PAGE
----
Thanks to social influence analyzer Klout's big update on Tuesday, President Barack Obama can now claim more sway than Justin Bieber. While this wasn’t Klout's primary goal, it highlights how the service has grown beyond basing importance on retweets and "likes." Founder and CEO Joe Fernandez said the new Klout scores influence based on 400 signals—up from 100—and that it measures 12 billion pieces of information per day since it now includes real-world data like Wikipedia and LinkedIn titles in addition to previous sources such as Twitter, Facebook, Google+ and Foursquare.
The refined data crunching will give insights-hungry advertisers and agencies a better idea of who the influencers are, Fernandez said. But it’s not enough for brands to better identify influencers since what marketers really care about is whether those influencers, ahem, influence others. To that end, the new Klout introduces Klout Moments, which are items displayed on a user’s Klout profile that will show the tweets, status updates, etc., that carry the most weight with someone’s friends and followers.
“The idea with Moments was that we wanted to tell the story of somebody’s influence. You’re not influential because of retweets or 'likes' but because of the cool things or important things you say; that's what we want to highlight,” said Fernandez. “Moments is like the hall of fame of content creation.”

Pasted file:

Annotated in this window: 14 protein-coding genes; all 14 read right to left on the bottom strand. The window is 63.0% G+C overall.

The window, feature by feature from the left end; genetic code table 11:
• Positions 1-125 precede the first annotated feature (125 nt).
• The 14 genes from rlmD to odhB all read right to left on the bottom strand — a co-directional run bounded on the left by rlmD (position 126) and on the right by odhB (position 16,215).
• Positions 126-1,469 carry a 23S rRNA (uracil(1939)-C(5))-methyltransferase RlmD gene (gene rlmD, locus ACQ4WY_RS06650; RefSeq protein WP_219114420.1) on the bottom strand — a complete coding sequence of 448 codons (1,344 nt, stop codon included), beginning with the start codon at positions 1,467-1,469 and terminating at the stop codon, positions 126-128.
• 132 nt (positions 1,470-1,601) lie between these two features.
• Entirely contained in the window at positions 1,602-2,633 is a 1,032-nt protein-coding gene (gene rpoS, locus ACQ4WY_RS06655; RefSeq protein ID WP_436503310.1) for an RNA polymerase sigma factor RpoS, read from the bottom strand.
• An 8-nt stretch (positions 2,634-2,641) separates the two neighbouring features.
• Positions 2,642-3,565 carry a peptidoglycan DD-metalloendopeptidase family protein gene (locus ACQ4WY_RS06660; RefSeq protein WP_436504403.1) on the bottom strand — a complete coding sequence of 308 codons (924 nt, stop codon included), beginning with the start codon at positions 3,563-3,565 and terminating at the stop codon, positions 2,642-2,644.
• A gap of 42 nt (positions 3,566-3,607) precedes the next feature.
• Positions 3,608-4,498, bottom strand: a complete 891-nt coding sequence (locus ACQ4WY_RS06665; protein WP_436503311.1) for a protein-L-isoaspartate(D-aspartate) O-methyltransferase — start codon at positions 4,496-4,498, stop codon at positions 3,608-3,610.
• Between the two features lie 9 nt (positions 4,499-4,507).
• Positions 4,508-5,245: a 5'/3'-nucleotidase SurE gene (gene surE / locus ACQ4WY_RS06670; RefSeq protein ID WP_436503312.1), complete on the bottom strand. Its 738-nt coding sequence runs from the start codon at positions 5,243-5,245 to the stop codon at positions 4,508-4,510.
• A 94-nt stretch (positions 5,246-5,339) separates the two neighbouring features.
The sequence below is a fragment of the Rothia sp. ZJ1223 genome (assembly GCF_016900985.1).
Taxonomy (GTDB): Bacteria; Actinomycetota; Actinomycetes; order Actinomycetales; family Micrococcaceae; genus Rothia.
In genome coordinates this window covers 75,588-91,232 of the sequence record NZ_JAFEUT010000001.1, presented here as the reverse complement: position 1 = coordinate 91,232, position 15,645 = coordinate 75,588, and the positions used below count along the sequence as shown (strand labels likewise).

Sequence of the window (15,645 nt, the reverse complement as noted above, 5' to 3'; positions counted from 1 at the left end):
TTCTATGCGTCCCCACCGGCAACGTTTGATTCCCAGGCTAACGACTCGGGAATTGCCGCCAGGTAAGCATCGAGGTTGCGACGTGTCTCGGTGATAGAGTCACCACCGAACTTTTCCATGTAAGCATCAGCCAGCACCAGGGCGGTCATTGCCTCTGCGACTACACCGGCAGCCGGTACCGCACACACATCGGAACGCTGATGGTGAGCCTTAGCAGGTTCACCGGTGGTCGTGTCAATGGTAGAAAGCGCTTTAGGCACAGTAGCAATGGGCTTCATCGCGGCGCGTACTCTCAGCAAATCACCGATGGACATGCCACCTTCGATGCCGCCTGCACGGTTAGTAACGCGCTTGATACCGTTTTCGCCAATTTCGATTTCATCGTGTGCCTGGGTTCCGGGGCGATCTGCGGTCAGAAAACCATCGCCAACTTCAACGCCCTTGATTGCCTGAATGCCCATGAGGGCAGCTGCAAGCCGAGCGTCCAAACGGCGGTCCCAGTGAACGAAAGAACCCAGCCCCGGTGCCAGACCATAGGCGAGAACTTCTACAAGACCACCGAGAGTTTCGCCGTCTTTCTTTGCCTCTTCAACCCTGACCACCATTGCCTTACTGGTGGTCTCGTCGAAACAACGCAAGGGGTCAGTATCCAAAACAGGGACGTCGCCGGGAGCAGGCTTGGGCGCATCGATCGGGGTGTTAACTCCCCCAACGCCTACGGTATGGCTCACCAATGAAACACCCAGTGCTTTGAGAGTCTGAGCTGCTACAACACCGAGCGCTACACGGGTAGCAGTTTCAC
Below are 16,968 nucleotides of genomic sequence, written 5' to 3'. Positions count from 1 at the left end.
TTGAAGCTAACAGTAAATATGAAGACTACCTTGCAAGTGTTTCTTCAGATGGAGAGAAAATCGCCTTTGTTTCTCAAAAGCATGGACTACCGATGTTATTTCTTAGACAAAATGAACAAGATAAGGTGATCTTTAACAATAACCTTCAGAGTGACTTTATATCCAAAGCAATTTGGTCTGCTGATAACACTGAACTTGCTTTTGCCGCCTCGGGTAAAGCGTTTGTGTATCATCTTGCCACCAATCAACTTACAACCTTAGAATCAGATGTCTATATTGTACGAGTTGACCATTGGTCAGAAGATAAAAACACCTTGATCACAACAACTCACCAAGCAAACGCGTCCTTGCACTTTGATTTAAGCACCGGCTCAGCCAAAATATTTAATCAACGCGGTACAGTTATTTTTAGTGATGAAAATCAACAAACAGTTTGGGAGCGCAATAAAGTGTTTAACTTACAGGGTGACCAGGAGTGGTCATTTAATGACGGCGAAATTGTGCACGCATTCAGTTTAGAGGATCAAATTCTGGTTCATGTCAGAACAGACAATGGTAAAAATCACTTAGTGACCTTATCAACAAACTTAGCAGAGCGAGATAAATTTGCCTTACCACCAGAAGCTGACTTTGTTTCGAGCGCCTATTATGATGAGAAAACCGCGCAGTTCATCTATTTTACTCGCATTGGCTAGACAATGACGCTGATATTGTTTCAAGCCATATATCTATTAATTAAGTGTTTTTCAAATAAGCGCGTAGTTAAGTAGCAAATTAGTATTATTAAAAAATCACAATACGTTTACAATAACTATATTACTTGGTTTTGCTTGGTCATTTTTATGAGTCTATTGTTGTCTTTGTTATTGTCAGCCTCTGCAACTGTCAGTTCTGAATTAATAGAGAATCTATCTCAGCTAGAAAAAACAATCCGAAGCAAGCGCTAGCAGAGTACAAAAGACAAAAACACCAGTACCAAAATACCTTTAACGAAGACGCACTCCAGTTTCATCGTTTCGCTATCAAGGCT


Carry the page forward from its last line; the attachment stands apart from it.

Among the potential inclusions in that hall of fame is content around Klout Perks. Until now Perks have been transient exercises. An influential user gets offered the ability to, say, test drive a Chevy Volt for a weekend, tweets about it afterwards and maybe one of their followers sees that tweet when initially posted and heads to a Chevy dealership, but other followers would be hard-pressed to come across that tweet even a month later. With Moments, that tweet could become a plaque on someone’s Klout profile page, so that if it still held sway months later, people would see it. “With Klout Moments, the fact that Perk content can be showcased on somebody’s profile … that’s a great branding opportunity,” Fernandez said.
Fernandez stressed that Klout builds its products for influencers and then works with brands to recognize those influencers. Soon that process could get even easier. In May, Klout announced plans to roll out the +K button Web-wide, which would permit a Klout user reading an article about the Lakers signing Dwight Howard to designate the author as influential on the NBA or any other relevant topic. Fernandez told Adweek at the time that he was eying a June rollout, but that was shelved by work on yesterday’s update.
With a clearer workload, the Klout team has renewed focus on the +K button, and Fernandez said the company’s business development team will be heading to New York next week to meet with a number of online publishers about the tool.